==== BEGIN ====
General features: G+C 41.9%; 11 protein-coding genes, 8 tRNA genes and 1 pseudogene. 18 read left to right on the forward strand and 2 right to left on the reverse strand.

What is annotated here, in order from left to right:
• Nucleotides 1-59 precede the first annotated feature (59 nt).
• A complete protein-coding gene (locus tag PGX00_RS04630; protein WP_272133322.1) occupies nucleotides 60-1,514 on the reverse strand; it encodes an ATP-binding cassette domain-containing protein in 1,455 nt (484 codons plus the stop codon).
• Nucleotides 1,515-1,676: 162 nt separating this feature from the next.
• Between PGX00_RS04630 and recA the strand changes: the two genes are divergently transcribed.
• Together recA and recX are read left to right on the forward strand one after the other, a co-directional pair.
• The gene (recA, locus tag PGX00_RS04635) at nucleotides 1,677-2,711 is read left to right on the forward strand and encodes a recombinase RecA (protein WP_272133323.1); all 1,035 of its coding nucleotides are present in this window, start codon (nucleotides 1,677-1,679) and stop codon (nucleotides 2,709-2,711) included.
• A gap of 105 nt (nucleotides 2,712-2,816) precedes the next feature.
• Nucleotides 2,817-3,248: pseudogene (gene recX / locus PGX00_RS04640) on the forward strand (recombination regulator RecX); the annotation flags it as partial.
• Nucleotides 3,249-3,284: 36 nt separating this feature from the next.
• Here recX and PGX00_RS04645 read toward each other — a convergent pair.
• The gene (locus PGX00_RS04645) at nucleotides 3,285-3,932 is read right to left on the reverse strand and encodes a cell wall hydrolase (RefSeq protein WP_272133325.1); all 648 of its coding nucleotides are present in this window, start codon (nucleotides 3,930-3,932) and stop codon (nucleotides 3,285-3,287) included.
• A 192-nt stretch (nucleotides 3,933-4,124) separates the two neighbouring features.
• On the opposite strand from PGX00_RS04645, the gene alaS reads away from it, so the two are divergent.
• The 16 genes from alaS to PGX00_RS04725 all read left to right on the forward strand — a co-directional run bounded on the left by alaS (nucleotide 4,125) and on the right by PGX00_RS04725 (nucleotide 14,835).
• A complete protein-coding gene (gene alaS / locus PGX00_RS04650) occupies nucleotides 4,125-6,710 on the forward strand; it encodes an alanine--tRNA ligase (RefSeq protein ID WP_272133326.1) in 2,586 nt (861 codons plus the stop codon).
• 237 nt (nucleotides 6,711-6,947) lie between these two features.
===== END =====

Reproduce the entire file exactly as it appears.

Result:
General features: G+C 41.9%; 11 protein-coding genes, 8 tRNA genes and 1 pseudogene. 18 read left to right on the forward strand and 2 right to left on the reverse strand.

What is annotated here, in order from left to right:
• Nucleotides 1-59 precede the first annotated feature (59 nt).
• A complete protein-coding gene (locus tag PGX00_RS04630; protein WP_272133322.1) occupies nucleotides 60-1,514 on the reverse strand; it encodes an ATP-binding cassette domain-containing protein in 1,455 nt (484 codons plus the stop codon).
• Nucleotides 1,515-1,676: 162 nt separating this feature from the next.
• Between PGX00_RS04630 and recA the strand changes: the two genes are divergently transcribed.
• Together recA and recX are read left to right on the forward strand one after the other, a co-directional pair.
• The gene (recA, locus tag PGX00_RS04635) at nucleotides 1,677-2,711 is read left to right on the forward strand and encodes a recombinase RecA (protein WP_272133323.1); all 1,035 of its coding nucleotides are present in this window, start codon (nucleotides 1,677-1,679) and stop codon (nucleotides 2,709-2,711) included.
• A gap of 105 nt (nucleotides 2,712-2,816) precedes the next feature.
• Nucleotides 2,817-3,248: pseudogene (gene recX / locus PGX00_RS04640) on the forward strand (recombination regulator RecX); the annotation flags it as partial.
• Nucleotides 3,249-3,284: 36 nt separating this feature from the next.
• Here recX and PGX00_RS04645 read toward each other — a convergent pair.
• The gene (locus PGX00_RS04645) at nucleotides 3,285-3,932 is read right to left on the reverse strand and encodes a cell wall hydrolase (RefSeq protein WP_272133325.1); all 648 of its coding nucleotides are present in this window, start codon (nucleotides 3,930-3,932) and stop codon (nucleotides 3,285-3,287) included.
• A 192-nt stretch (nucleotides 3,933-4,124) separates the two neighbouring features.
• On the opposite strand from PGX00_RS04645, the gene alaS reads away from it, so the two are divergent.
• The 16 genes from alaS to PGX00_RS04725 all read left to right on the forward strand — a co-directional run bounded on the left by alaS (nucleotide 4,125) and on the right by PGX00_RS04725 (nucleotide 14,835).
• A complete protein-coding gene (gene alaS / locus PGX00_RS04650) occupies nucleotides 4,125-6,710 on the forward strand; it encodes an alanine--tRNA ligase (RefSeq protein ID WP_272133326.1) in 2,586 nt (861 codons plus the stop codon).
• 237 nt (nucleotides 6,711-6,947) lie between these two features.